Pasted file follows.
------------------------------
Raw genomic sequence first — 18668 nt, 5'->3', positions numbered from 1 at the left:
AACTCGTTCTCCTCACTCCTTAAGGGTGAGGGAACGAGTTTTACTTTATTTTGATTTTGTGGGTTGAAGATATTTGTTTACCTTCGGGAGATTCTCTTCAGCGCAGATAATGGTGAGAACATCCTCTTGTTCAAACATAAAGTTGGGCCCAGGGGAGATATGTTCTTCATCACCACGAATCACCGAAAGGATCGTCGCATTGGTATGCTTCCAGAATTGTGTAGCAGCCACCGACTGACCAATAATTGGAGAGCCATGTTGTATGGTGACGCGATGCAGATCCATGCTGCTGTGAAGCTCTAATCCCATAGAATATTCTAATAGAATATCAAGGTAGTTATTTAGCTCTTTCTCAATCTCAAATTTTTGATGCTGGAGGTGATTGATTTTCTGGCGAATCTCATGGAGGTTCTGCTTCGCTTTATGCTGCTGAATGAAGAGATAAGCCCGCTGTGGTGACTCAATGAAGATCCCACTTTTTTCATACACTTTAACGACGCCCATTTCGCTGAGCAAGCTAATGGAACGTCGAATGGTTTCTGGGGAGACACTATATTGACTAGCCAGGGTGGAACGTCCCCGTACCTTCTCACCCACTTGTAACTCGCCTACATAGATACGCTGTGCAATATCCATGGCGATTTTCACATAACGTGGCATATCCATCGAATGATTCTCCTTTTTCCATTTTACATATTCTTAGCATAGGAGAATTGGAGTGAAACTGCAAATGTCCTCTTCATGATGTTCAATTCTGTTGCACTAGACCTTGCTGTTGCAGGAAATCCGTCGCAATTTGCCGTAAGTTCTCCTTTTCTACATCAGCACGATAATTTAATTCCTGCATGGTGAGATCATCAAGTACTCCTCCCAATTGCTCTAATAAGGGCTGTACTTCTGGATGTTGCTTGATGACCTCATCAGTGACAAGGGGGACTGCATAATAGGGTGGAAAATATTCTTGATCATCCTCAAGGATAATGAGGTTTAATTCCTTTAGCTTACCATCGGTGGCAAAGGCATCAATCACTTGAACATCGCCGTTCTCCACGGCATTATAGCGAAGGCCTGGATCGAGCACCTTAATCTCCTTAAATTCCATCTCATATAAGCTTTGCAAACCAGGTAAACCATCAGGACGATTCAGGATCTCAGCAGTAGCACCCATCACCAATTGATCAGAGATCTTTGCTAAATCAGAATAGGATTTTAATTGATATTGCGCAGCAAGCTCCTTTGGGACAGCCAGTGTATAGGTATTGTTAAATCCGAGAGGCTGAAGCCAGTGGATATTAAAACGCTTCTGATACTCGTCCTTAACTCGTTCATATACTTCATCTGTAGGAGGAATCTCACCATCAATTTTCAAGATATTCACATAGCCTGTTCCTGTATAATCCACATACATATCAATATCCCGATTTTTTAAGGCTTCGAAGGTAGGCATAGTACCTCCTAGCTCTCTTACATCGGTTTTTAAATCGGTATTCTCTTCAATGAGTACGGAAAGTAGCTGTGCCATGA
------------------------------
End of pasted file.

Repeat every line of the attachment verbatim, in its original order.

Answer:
Raw genomic sequence first — 18668 nt, 5'->3', positions numbered from 1 at the left:
AACTCGTTCTCCTCACTCCTTAAGGGTGAGGGAACGAGTTTTACTTTATTTTGATTTTGTGGGTTGAAGATATTTGTTTACCTTCGGGAGATTCTCTTCAGCGCAGATAATGGTGAGAACATCCTCTTGTTCAAACATAAAGTTGGGCCCAGGGGAGATATGTTCTTCATCACCACGAATCACCGAAAGGATCGTCGCATTGGTATGCTTCCAGAATTGTGTAGCAGCCACCGACTGACCAATAATTGGAGAGCCATGTTGTATGGTGACGCGATGCAGATCCATGCTGCTGTGAAGCTCTAATCCCATAGAATATTCTAATAGAATATCAAGGTAGTTATTTAGCTCTTTCTCAATCTCAAATTTTTGATGCTGGAGGTGATTGATTTTCTGGCGAATCTCATGGAGGTTCTGCTTCGCTTTATGCTGCTGAATGAAGAGATAAGCCCGCTGTGGTGACTCAATGAAGATCCCACTTTTTTCATACACTTTAACGACGCCCATTTCGCTGAGCAAGCTAATGGAACGTCGAATGGTTTCTGGGGAGACACTATATTGACTAGCCAGGGTGGAACGTCCCCGTACCTTCTCACCCACTTGTAACTCGCCTACATAGATACGCTGTGCAATATCCATGGCGATTTTCACATAACGTGGCATATCCATCGAATGATTCTCCTTTTTCCATTTTACATATTCTTAGCATAGGAGAATTGGAGTGAAACTGCAAATGTCCTCTTCATGATGTTCAATTCTGTTGCACTAGACCTTGCTGTTGCAGGAAATCCGTCGCAATTTGCCGTAAGTTCTCCTTTTCTACATCAGCACGATAATTTAATTCCTGCATGGTGAGATCATCAAGTACTCCTCCCAATTGCTCTAATAAGGGCTGTACTTCTGGATGTTGCTTGATGACCTCATCAGTGACAAGGGGGACTGCATAATAGGGTGGAAAATATTCTTGATCATCCTCAAGGATAATGAGGTTTAATTCCTTTAGCTTACCATCGGTGGCAAAGGCATCAATCACTTGAACATCGCCGTTCTCCACGGCATTATAGCGAAGGCCTGGATCGAGCACCTTAATCTCCTTAAATTCCATCTCATATAAGCTTTGCAAACCAGGTAAACCATCAGGACGATTCAGGATCTCAGCAGTAGCACCCATCACCAATTGATCAGAGATCTTTGCTAAATCAGAATAGGATTTTAATTGATATTGCGCAGCAAGCTCCTTTGGGACAGCCAGTGTATAGGTATTGTTAAATCCGAGAGGCTGAAGCCAGTGGATATTAAAACGCTTCTGATACTCGTCCTTAACTCGTTCATATACTTCATCTGTAGGAGGAATCTCACCATCAATTTTCAAGATATTCACATAGCCTGTTCCTGTATAATCCACATACATATCAATATCCCGATTTTTTAAGGCTTCGAAGGTAGGCATAGTACCTCCTAGCTCTCTTACATCGGTTTTTAAATCGGTATTCTCTTCAATGAGTACGGAAAGTAGCTGTGCCATGA